« The instituted authority has always needed, in order to consolidate its tutelage, to treat men as blind, incapable of guiding themselves, to such an extent that, accustomed to go with closed eyes where they are enjoined to go, they fear the light and demand at their expense more night and fog, where they can wander insisting against the harshness of the times. Obscurantism has always been the mode of illumination of power. »(1)Raoul Vaneigem, 2003
« Freedom of speech is not just about defending Charlie, it’s also about really investigating the cases in case of a pandemic. »(2)Jean Furtos, 2021
Let’s remember. A few years before the covid event, freedom of expression was already under attack, the new censorship and cancel culture were on the way. The progressive and cultural left had taken the lead, spearheading intersectionality and wokism. University professors, philosophers, journalists, filmmakers, playwrights, writers and humorists were and are deprived of public speaking or, to use the fashionable terminology, « cancelled ». Gone are the days when the left fought censorship. Today, she unabashedly accuses those who call for freedom of expression of belonging to thealt-right - the American alternative right, which supports Donald Trump — or at least of being inspired by it. Strange turn of events and sign of a certain ideological confusion!
With the appearance of the coronavirus, the things worsened, the « sanitary » situation, with all the fears that it carries (of which that of the death that this society refuses henceforth), allowing that the techniques of enslavement of the masses are expressed without complex. To dare to criticize government policy — use of freedom of expression — would make you fall, from the first confinement, into the infamous categories of conspiracy theorists, stalwarts, irresponsible, uncivilized, criminals or eugenicists — use of freedom of expression in return, but in the form of insults -, because such a serious situation demanded to close ranks around the ruling class. The deepest and most political insult is the supposed membership of the extreme right as soon as one defends public and individual liberties, nothing less than a « nauseating » speech, one could read on the Web. Or how to use fascist methods — the reduction of the other to a few devaluing traits — to forbid thinking. It seemed to us that, until now, the words freedom and extreme right were antinomic. Did people feel free under Nazism or Fascism? Let’s bet that it is the very content of this extreme right-wing label that has evolved over time. To hold to the maintenance of freedoms and the rule of law, is it necessarily also to present the traditional traits of the extreme right: social Darwinism, anti-Semitism, sexism, xenophobia, Islamophobia, homophobia, transphobia, etc. ? Frankly, what functioning brain would support such nonsense? Unless we see it as a strategy to confuse the minds and move forward in disguise (so to speak): pretending to be a democrat in order to better undermine the foundations of democracy, an old tactic that goes back to Hitler? When Gaspard Koenig raises safeguards against the totalitarian temptation, he is reproached — to say the least — for doing so from a liberal point of view (which can certainly be criticized in itself)(3). So, when will the left defend freedoms, following the example of the lucid, courageous but isolated positions of Franck Lepage, Barbara Stiegler and Laurent Mucchielli? Our comrades on the left may (re)assure us between the eyes that they « don’t always agree with all the health measures », but let’s notice that they refrain from taking a public position on the issue. By cowardice? hypocrisy? complacency? or respect for public authority, against all odds?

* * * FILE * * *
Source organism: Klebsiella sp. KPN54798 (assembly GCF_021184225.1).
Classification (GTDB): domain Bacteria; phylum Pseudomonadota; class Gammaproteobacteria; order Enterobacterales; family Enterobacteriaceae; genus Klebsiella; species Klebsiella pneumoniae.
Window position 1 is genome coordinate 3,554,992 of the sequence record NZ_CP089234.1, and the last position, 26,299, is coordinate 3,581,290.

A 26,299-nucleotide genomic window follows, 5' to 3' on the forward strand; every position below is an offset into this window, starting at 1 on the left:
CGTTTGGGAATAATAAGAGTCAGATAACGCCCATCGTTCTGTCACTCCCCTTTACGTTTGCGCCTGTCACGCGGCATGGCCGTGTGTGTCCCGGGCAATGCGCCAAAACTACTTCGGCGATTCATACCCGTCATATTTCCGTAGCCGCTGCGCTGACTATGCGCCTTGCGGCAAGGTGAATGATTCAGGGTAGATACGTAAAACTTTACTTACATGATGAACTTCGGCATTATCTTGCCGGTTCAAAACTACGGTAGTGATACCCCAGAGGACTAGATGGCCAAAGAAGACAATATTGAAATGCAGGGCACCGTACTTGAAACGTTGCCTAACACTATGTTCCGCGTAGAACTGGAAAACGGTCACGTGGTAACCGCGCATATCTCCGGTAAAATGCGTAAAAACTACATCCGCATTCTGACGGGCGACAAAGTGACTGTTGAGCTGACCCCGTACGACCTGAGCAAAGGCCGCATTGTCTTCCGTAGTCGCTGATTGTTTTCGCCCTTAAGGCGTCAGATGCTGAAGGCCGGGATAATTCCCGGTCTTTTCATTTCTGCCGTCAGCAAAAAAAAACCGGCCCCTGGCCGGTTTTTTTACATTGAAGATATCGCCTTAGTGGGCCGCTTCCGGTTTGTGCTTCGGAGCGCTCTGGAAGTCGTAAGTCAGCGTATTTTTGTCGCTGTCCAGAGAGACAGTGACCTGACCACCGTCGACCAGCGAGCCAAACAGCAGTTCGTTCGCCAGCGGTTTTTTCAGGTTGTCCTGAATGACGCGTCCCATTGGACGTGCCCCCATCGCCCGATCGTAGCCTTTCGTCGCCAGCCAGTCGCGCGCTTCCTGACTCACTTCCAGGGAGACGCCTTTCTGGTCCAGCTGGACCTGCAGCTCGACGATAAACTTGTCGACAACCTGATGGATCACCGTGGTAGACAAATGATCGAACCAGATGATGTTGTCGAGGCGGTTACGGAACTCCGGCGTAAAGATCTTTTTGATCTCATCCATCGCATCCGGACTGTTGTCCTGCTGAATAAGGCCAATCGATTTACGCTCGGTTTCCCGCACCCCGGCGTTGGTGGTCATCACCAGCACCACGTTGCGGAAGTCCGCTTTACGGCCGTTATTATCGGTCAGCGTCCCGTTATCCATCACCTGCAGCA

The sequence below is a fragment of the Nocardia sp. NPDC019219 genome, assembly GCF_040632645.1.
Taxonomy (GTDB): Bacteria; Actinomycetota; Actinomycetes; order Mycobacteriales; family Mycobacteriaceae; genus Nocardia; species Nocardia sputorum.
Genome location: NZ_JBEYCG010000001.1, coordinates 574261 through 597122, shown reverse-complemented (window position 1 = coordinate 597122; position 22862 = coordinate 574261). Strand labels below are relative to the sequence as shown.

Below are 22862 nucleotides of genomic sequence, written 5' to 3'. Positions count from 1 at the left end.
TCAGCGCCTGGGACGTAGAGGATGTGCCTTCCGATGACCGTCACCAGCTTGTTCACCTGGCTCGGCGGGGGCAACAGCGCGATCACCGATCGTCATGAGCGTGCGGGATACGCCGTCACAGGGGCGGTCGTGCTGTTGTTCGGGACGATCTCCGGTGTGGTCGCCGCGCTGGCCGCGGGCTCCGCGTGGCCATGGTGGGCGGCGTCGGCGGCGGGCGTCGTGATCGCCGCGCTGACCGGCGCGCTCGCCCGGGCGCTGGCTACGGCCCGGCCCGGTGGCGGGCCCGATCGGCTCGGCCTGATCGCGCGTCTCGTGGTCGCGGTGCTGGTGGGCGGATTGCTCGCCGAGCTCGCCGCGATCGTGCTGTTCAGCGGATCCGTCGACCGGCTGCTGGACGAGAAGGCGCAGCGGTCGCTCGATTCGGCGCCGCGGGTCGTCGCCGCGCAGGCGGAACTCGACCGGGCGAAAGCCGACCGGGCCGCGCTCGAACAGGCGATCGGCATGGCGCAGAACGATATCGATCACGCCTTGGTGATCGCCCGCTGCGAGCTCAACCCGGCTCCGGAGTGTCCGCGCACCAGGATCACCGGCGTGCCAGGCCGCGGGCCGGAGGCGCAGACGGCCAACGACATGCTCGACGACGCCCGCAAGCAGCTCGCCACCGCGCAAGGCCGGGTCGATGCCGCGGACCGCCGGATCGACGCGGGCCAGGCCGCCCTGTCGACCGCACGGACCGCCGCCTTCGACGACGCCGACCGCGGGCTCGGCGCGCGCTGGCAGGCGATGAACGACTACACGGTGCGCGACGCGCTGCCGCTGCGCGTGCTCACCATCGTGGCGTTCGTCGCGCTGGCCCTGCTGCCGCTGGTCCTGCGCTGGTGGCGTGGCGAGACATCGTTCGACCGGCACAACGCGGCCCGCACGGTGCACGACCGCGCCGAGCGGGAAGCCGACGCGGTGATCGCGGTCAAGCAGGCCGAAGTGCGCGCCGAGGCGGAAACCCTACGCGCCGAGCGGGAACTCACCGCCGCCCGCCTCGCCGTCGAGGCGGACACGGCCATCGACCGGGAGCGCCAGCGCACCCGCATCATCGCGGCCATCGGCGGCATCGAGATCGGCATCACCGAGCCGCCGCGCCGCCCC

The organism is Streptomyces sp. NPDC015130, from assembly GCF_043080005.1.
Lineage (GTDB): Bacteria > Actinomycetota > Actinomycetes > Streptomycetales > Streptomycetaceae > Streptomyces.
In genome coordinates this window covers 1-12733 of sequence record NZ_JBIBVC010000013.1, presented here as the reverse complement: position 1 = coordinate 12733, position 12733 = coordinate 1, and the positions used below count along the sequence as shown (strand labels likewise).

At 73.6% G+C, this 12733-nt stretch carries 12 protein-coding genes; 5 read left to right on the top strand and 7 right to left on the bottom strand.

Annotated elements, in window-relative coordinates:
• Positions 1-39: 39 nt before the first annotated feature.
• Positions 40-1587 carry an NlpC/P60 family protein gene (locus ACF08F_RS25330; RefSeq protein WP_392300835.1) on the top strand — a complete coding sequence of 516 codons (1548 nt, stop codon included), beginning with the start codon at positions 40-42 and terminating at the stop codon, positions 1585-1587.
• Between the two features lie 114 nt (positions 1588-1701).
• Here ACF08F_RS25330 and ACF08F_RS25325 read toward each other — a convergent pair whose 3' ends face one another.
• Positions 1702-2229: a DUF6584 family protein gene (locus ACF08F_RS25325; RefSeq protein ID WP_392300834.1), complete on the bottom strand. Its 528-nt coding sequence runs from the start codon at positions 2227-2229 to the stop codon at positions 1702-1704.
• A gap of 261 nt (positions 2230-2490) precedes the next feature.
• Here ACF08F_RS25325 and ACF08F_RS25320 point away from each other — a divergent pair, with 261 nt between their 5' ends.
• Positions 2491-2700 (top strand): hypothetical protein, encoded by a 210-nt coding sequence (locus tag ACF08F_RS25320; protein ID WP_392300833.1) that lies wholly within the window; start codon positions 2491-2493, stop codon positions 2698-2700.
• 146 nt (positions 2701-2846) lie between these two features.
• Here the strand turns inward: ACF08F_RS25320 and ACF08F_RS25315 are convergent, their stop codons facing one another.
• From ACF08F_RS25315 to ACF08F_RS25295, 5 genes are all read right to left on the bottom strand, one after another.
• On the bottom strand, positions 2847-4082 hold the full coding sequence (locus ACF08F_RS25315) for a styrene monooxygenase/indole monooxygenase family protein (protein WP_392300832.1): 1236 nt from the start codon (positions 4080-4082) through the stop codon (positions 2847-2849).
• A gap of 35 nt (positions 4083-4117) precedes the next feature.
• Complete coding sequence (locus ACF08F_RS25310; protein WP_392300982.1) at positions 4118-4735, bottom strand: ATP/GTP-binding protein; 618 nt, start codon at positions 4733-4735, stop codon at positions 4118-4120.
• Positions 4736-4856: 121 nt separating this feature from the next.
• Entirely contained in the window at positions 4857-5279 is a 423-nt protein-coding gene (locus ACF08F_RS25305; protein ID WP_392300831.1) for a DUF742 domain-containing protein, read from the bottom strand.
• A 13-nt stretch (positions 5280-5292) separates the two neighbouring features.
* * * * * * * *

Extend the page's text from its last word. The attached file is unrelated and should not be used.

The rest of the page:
De nos jours, différents facteurs rendent le débat démocratique, serein et rationnel presque impossible : la polarisation et la moralisation des positions, soit le camp du Bien contre celui du Mal ; l’intolérance érigée en nouvelle vertu ; l’idée que toute transgression, humoristique ou non, est une agression ; la non-prise en compte du contexte d’énonciation ; la prévalence des réactions émotionnelles négatives (colère, indignation, tristesse) sur la vie intellectuelle ; le refuge dans les « Finally, the attempts of certain identity groups to impose restrictions and twists on language to make it conform to their particular claims, as well as toprevent public speaking, especially at the University. Pierre Bourdieu’s methodological question « who is speaking? » is taken literally, to the point of putting meaning in the background, when it is not simply a matter of ignoring or destroying it. However, » one of the first virtues of freedom of expression is to allow one day to meet one’s opponent(4) « , reminds Monique Canto-Sperber. But we usually only meet him through a screen, which has the advantage of not taking any physical risk. So some people take advantage of it outrageously. How to put some common sense back in the case? Raoul Vaneigem emphasizes that « it is not the words that must be condemned, but the assaults(5) « , whereas today, precisely, certain words are unofficially « punished » by assaults.
The contributors to this dossier will talk about culture, art (Alain Gailliard), historical and ideological perspective (Michel Weber), self-censorship in youth publishing and digital censorship (Philippe Godard), and their own experience as censors (Louis Fouché, Jérémie Mercier). So that any censorship becomes an expression!
File coordinated by Bernard Legros and Alexandre Penasse